The science and practice of urban planning in slums

Jose Lobo
Arizona State University, USA

The historical experience of the now developed economies is that urbanization accompanied and fostered industrialization, economic growth and productivity increases (Henderson, 2003). But the process of urbanization now unfolding in the developing world seems much more mixed in outcomes as the negative effects resulting from crowding, environmental degradation, and inadequate services can sometimes negate the productivity advantages of rapidly growing urban areas (Bloom et al., 2008). Central to the differentiated experience of urbanization in developing nations is the experience of the informal or poor  neighborhoods (“slums”) which are the principal spatial and social expressions of their rapid urban population growth (Arimah, 2010). While in some places and at some times slums have played a positive and dynamic role in urban development, (Frankenhoof, 1967; Ulack, 1978) there is growing concern that the rapid pace of slums’ formation and growth in some urban areas are turning them into “poverty traps” (Glaeser, 2013; Marx et al., 2014). It is unlikely that most slums will disappear or be transformed on their own.

Policy will need to play an important role in addressing the challenges and opportunities which slums present; but the question is, as has been for some time now, how to carry out urban planning in the developing world? Traditional urban planning, usually practiced in terms of organizing urban space and determining land uses, has a poor record of solving fundamental socioeconomic problems, especially those typically associated with human development. In particular, large scale infrastructure development projects—road systems, electrification, massive public housing—have largely failed at fomenting inclusive cities and has often been associated with increasing inequality of opportunity and income (Baker, 2008; Buckley & Kalarickal, 2006; Gulyani & Bassett, 2007). More generally, large-scale infrastructure investment efforts have not, by themselves, been very effective catalysts of development (Landes, 1998; Easterly, 2001).

Addressing socioeconomic issues in cities in the developing world requires information that is hard to obtain because it exists at the personal and neighborhood level, especially in poor informal settings (UN-HABITAT, 2003a, 2003b; Baker, 2008). The challenge of obtaining and coordinating information across levels of organization is an archetypal open-ended coordination problem: whenever individuals have common interests, or goals, and their actions depend on actions of others, they must coordinate their actions in order to reach their goals (Schelling, 1960). But recognizing that their goals and actions interact, is often not obvious, and arriving at this recognition, and devising ways to coordinate their problem-solving actions, requires information and deliberation, an issue we elaborate on below. While organized communities in participatory civic environments can achieve a lot, they crucially depend on local governments, on a functioning legal system and on private initiatives for addressing some of their material and socioeconomic needs.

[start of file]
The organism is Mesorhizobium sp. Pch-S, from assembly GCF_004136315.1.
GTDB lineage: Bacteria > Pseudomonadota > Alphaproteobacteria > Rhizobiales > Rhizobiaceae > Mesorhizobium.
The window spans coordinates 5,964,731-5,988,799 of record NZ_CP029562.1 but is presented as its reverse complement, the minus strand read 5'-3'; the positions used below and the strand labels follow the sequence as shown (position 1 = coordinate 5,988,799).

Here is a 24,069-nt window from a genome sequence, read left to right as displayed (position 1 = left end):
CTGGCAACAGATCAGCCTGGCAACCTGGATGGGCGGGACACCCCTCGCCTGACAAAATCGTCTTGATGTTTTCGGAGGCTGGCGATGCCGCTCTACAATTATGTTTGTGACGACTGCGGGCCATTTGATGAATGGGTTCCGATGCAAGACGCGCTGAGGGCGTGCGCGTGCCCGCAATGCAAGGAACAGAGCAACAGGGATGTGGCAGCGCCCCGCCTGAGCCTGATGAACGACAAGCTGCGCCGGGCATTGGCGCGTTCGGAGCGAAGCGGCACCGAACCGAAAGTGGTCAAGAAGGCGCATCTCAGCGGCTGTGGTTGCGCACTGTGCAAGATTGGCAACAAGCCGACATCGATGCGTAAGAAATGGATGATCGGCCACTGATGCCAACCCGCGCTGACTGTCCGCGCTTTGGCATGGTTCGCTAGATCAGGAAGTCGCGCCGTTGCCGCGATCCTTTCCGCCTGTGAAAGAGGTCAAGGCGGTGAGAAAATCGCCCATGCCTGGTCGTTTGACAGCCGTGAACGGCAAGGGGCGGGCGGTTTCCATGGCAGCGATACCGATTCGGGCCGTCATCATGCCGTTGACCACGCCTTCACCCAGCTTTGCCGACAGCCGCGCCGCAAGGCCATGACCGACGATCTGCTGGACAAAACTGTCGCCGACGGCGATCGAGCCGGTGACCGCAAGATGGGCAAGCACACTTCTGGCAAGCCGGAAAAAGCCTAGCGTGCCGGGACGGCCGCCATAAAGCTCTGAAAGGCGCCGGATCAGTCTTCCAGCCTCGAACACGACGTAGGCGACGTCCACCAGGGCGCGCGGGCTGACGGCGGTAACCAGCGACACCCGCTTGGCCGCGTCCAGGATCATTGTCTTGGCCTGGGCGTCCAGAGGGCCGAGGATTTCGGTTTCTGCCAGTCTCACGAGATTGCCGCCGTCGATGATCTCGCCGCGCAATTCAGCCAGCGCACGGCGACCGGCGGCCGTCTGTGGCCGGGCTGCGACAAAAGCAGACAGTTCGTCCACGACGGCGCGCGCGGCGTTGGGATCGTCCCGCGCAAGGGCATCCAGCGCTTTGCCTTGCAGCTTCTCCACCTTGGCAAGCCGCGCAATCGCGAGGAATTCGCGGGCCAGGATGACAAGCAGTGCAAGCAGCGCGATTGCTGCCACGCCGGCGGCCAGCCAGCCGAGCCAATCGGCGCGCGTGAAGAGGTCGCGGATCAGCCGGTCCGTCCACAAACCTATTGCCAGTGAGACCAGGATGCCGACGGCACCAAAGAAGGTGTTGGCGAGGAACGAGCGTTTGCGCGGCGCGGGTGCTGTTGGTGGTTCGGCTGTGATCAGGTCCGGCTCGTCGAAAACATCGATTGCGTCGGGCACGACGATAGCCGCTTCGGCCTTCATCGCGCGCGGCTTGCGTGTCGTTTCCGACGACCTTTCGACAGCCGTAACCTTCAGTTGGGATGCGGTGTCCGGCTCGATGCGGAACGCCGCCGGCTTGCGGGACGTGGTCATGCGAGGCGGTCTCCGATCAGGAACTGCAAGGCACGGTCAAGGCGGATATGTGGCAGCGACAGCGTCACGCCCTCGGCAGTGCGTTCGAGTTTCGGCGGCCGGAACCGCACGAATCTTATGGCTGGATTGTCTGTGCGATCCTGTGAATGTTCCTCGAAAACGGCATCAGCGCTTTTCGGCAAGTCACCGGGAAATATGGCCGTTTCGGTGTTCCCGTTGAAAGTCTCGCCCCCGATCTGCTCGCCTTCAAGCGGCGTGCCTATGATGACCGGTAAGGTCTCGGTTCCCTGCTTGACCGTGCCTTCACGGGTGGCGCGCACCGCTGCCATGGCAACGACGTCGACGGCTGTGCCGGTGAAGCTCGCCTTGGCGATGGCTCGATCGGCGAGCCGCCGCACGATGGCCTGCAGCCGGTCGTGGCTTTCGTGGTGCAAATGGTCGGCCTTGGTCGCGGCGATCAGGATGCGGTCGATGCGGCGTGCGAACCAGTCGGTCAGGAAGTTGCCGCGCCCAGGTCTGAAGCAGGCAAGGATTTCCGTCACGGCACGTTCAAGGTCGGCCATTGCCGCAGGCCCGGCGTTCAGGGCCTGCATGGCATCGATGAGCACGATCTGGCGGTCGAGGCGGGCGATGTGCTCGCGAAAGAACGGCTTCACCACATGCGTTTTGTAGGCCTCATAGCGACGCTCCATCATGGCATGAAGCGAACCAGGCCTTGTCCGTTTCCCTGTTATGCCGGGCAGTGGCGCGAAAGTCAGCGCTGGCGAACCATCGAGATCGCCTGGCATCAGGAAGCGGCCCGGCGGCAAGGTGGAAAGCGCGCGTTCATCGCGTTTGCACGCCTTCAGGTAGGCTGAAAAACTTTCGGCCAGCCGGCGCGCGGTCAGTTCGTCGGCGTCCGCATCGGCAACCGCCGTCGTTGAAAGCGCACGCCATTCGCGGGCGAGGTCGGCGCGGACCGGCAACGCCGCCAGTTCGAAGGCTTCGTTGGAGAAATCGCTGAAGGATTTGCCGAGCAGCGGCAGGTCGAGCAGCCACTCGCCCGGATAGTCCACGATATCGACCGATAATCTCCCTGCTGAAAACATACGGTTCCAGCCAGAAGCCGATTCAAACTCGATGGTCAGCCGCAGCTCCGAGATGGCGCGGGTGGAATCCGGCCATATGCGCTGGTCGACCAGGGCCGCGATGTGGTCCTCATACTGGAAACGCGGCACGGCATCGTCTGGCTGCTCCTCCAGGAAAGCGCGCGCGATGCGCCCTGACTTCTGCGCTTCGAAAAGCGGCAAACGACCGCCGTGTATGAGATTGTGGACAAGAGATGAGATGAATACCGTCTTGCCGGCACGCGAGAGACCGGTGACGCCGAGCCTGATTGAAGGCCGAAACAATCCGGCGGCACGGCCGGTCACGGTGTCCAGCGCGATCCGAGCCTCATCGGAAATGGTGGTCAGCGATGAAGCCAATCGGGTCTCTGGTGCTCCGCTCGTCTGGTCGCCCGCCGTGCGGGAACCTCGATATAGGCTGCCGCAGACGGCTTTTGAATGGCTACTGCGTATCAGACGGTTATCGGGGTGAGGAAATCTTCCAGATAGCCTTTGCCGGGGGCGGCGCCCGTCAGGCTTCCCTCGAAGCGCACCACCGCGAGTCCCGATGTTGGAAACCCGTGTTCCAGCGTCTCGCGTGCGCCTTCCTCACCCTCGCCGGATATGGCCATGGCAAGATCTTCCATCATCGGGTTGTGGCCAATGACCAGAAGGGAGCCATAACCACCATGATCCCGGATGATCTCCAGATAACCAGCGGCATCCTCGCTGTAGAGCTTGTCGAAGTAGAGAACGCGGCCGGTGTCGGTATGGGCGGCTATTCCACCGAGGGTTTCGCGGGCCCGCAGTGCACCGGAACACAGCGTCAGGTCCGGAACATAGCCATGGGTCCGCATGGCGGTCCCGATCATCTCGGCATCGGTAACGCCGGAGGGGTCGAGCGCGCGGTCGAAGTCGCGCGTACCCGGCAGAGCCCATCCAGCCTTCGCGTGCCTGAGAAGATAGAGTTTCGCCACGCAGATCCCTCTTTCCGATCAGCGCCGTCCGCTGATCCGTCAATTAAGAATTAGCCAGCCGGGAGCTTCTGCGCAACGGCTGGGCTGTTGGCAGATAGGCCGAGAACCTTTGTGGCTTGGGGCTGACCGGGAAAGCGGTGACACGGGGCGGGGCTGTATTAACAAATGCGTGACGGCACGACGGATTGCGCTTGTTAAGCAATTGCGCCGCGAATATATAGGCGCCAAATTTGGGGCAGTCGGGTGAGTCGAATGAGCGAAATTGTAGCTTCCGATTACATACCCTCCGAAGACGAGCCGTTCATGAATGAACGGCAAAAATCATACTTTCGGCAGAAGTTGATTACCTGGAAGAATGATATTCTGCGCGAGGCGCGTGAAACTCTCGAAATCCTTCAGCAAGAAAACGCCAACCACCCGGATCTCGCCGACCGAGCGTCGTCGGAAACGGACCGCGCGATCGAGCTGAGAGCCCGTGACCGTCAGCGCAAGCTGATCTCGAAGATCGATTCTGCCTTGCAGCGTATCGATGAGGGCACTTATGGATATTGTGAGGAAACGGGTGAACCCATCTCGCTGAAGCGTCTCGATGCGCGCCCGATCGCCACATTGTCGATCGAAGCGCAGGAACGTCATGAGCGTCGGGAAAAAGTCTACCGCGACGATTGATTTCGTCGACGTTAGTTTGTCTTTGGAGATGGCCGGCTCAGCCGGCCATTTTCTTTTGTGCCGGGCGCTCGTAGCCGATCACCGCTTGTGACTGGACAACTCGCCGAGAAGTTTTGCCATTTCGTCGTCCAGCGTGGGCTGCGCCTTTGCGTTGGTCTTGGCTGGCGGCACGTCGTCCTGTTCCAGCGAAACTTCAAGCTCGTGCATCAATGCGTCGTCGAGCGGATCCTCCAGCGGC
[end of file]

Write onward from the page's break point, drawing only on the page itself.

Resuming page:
Since the 1970’s it has been appreciated that traditional forms of urban planning, especially when applied to informal neighborhoods tend to lead to poor outcomes, and often to tragic consequences (Turner & Fichter, 1972; Angel, 1983; Werlin, 1999; Davis, 2006).  Policies relying primarily on evictions and relocations of poor urban communities “unlawfully” occupying land often lead to recurring problems of illegal settlements and to the disruption or destruction of fragile social fabrics and associated livelihoods, without tangible results in terms of growth and development to either the city or the communities involved (Patel et al., 2001).  Several early studies on development in slum neighborhoods (Sudra, 1976; Schlyter & Schlyter, 1979) and urban theory (Turner, 1976) motivated a more functional view of housing and neighborhoods (“housing as a verb”) – and of the importance of urban planning as supporting – and not disrupting – processes of human development at the household and community levels.  When these ideas gained acceptance among international organizations such as the World Bank, they became the basis for land policies such as “site and services” in the decades that followed (Buckley & Kalarickal, 2006), and to a general emphasis on inclusive growth as a process to be nurtured by urban planning.

While a shift in planning theory and practice has resulted in more constructive policies, many questions have remained about the role of formal planning and more generally of local, national and international agencies in promoting human development (Baker, 2008). Purely micro-level solutions at the community level have often been proposed, typically with an emphasis on harnessing market mechanisms or pecuniary incentives to solve issues of development. Land titling (de Soto, 1986) is one well-known example, and the laying-down of a street grid clearly identifying public and private land/spaces (Fuller & Romer, 2014).  Many interventions at the local level to provide specific services, such as water or sanitation, are other examples of these practices. Such solutions can be helpful, but most often fail to be sustainable because they are not integrated with other aspects of development at the individual and community levels. This approach reflects a predilection for a “silver bullet” solution. But we would do well to remember what “institutional economists” have taught us, or at least reminded us of, that successful economic policies do not exist in isolation and that functioning market mechanisms necessitate shared institutions, organizations, legal practices, and social norms (North, 1991). For example, many of the pitfalls of land titling have to do with remaining uncertainty of tenure and use and of associated inability to assess future land value. As a cause and consequence of this situation, which is typical of informal urban settlements, there is an accompanying lack of public and private organizations that can help make an equitable land market work.